Reconstruction following mastectomy is well known for its quality-of-life and psychosocial benefits. In 2016, 109,256 surgeries for breast reconstruction were performed. Breast reconstruction has had consistent annual growth over the years, with a 39 percent increase in procedure volume since 2000 and a 3 percent increase since 2015.  A spike in patient-driven requests for bilateral mastectomy with immediate contemporaneous breast reconstruction has been seen by many plastic surgeons. In the United States today, there are more than 3.1 million breast cancer survivors, many of whom require ongoing services and maintenance.

However, only about half of all women who need a mastectomy are given breast reconstruction surgery, and only about 20% choose to have it done right away. According to studies, just 23% of women are aware of the many breast reconstruction alternatives available. President Barack Obama signed the Breast Cancer Patient Education Act (BCPEA) in December 2015, and it went into effect in October 2016 to inform breast cancer patients about the availability and coverage of breast reconstruction and prostheses.  Although the number of plastic surgeons performing breast reconstruction has increased over time, there is still a large geographic variation in plastic surgeon density. Important research is emerging to provide light on how cultural preferences and availability to care can influence the decision to undergo breast reconstruction. Comprehensive and appropriate patient education remains paramount in our mission to deliver the best possible care, and geographical disparities in breast reconstruction remain clear opportunities for improvement. American Society of Plastic Surgeons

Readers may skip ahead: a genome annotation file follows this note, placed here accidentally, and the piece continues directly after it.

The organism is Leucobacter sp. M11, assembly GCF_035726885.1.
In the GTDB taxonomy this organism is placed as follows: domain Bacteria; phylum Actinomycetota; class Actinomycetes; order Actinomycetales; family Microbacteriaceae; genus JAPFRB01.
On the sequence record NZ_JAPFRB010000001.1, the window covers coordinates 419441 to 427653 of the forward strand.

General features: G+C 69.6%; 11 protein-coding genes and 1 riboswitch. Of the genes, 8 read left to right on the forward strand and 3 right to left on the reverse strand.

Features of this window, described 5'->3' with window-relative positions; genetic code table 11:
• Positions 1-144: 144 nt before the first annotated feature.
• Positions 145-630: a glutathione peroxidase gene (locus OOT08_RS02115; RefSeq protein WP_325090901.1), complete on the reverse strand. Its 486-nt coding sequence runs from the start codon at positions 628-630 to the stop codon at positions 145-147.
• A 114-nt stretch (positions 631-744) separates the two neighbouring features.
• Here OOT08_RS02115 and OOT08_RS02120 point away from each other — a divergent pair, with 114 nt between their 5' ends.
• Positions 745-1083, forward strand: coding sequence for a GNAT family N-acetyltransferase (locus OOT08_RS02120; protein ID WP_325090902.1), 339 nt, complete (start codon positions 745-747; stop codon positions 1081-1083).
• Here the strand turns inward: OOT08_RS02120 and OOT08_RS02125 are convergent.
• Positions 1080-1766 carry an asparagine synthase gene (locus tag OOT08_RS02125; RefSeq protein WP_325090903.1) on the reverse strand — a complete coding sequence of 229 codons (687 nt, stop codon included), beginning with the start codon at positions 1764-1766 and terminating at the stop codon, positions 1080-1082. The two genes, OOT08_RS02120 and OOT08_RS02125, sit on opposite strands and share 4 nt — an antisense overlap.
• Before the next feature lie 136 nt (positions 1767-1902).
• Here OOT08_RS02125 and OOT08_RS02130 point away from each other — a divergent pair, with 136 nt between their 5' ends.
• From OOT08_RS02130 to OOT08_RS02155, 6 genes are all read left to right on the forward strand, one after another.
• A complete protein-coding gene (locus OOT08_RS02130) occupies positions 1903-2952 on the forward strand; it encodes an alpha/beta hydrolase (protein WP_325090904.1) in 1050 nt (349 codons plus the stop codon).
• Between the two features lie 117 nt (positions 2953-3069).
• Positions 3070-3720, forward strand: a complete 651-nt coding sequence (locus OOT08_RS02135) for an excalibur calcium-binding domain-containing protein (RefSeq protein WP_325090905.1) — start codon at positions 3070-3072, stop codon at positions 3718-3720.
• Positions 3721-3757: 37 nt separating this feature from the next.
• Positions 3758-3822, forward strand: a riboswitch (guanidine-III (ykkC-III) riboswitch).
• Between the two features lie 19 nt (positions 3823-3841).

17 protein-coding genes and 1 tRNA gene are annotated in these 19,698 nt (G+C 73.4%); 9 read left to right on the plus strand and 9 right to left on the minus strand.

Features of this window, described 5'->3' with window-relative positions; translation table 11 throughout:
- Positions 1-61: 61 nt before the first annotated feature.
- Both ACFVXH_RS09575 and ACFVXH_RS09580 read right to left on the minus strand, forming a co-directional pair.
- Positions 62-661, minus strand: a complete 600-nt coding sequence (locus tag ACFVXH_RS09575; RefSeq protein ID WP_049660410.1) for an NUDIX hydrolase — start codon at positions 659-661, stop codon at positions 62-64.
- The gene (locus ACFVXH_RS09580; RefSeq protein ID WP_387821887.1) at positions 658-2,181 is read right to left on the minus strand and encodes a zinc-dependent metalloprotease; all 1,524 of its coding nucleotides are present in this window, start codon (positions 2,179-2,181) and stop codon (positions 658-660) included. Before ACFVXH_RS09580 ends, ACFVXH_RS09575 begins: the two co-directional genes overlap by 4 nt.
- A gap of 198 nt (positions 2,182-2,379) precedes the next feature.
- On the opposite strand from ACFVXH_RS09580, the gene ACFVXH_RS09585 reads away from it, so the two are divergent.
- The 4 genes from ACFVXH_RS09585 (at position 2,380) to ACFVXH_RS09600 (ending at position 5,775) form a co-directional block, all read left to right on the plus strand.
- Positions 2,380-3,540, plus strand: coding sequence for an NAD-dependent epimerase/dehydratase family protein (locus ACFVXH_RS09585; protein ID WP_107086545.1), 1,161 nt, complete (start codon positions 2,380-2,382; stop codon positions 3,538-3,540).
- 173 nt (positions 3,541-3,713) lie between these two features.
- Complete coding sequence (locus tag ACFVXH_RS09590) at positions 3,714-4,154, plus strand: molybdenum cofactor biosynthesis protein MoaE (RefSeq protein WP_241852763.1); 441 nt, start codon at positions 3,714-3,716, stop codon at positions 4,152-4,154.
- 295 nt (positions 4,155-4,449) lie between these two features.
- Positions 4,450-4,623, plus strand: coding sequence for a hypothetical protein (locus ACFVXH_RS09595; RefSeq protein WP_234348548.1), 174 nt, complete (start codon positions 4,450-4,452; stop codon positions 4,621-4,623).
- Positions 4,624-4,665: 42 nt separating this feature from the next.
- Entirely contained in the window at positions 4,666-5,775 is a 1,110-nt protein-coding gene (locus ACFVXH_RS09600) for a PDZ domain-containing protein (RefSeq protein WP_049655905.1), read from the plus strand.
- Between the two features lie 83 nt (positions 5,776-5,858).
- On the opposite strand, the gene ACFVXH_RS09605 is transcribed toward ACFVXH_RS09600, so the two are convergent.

Are you at risk of capsular contracture?

Capsular Contracture

If you’ve undergone radiation therapy in the past, especially after your original breast reconstruction surgery, you’re more likely to develop capsular contracture. Overall, however, the reasons why some people acquire capsular contracture and others do not remain unknown.

“Some of the other factors that may raise the risk of capsular contracture include rupture of an implant, hematoma (a build-up of blood where tissue was removed during surgery), developing a microbial biofilm (subclinical infection) on an implant, and a genetic predisposition to forming scars.” BreastCancer.Org 

How many people experience capsular contracture?

The most common complication after implant-based breast surgery is capsular contracture, which is one of the most prevalent reasons for reoperation. An overwhelming fibrotic reaction to a foreign body (the implant) causes capsular contracture, which has a 10.6 percent overall incidence. Archives of Plastic Surgery

Common Problems After A Breast Surgery

Breast Surgery

Breast implant illness (BII) is a term that some women and doctors use to refer to a wide range of symptoms that can develop after undergoing reconstruction or cosmetic augmentation with breast implants. It is also sometimes referred to as autoimmune/inflammatory syndrome induced by adjuvants (ASIA).

Post-Operative Breast Implant Illness can impacts each individual differently. However, common symptoms may include:

  • Joint and muscle pain
  • Chronic fatigue
  • Memory and concentration problems
  • Breathing problems
  • Sleep disturbance
  • Rashes and skin problems
  • Dry mouth and dry eyes
  • Anxiety Depression